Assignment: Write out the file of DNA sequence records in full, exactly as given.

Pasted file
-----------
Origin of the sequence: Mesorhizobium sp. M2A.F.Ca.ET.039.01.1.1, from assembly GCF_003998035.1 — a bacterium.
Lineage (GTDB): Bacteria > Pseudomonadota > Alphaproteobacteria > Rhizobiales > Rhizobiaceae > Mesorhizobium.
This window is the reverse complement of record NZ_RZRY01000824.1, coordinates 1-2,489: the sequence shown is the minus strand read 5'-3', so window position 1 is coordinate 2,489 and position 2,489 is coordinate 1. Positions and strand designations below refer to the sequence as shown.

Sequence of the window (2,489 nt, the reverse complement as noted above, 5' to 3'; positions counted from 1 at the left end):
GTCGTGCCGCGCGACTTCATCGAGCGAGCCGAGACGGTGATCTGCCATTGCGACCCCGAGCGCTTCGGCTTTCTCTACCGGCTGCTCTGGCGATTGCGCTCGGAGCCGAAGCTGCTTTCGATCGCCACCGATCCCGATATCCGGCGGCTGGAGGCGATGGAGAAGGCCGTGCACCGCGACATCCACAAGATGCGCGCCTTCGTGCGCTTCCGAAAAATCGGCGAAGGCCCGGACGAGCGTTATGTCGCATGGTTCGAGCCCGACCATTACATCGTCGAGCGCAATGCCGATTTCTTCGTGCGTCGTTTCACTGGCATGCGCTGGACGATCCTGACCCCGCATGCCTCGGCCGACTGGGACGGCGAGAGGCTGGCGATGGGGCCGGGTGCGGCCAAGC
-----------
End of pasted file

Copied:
Origin of the sequence: Mesorhizobium sp. M2A.F.Ca.ET.039.01.1.1, from assembly GCF_003998035.1 — a bacterium.
Lineage (GTDB): Bacteria > Pseudomonadota > Alphaproteobacteria > Rhizobiales > Rhizobiaceae > Mesorhizobium.
This window is the reverse complement of record NZ_RZRY01000824.1, coordinates 1-2,489: the sequence shown is the minus strand read 5'-3', so window position 1 is coordinate 2,489 and position 2,489 is coordinate 1. Positions and strand designations below refer to the sequence as shown.

Sequence of the window (2,489 nt, the reverse complement as noted above, 5' to 3'; positions counted from 1 at the left end):
GTCGTGCCGCGCGACTTCATCGAGCGAGCCGAGACGGTGATCTGCCATTGCGACCCCGAGCGCTTCGGCTTTCTCTACCGGCTGCTCTGGCGATTGCGCTCGGAGCCGAAGCTGCTTTCGATCGCCACCGATCCCGATATCCGGCGGCTGGAGGCGATGGAGAAGGCCGTGCACCGCGACATCCACAAGATGCGCGCCTTCGTGCGCTTCCGAAAAATCGGCGAAGGCCCGGACGAGCGTTATGTCGCATGGTTCGAGCCCGACCATTACATCGTCGAGCGCAATGCCGATTTCTTCGTGCGTCGTTTCACTGGCATGCGCTGGACGATCCTGACCCCGCATGCCTCGGCCGACTGGGACGGCGAGAGGCTGGCGATGGGGCCGGGTGCGGCCAAGC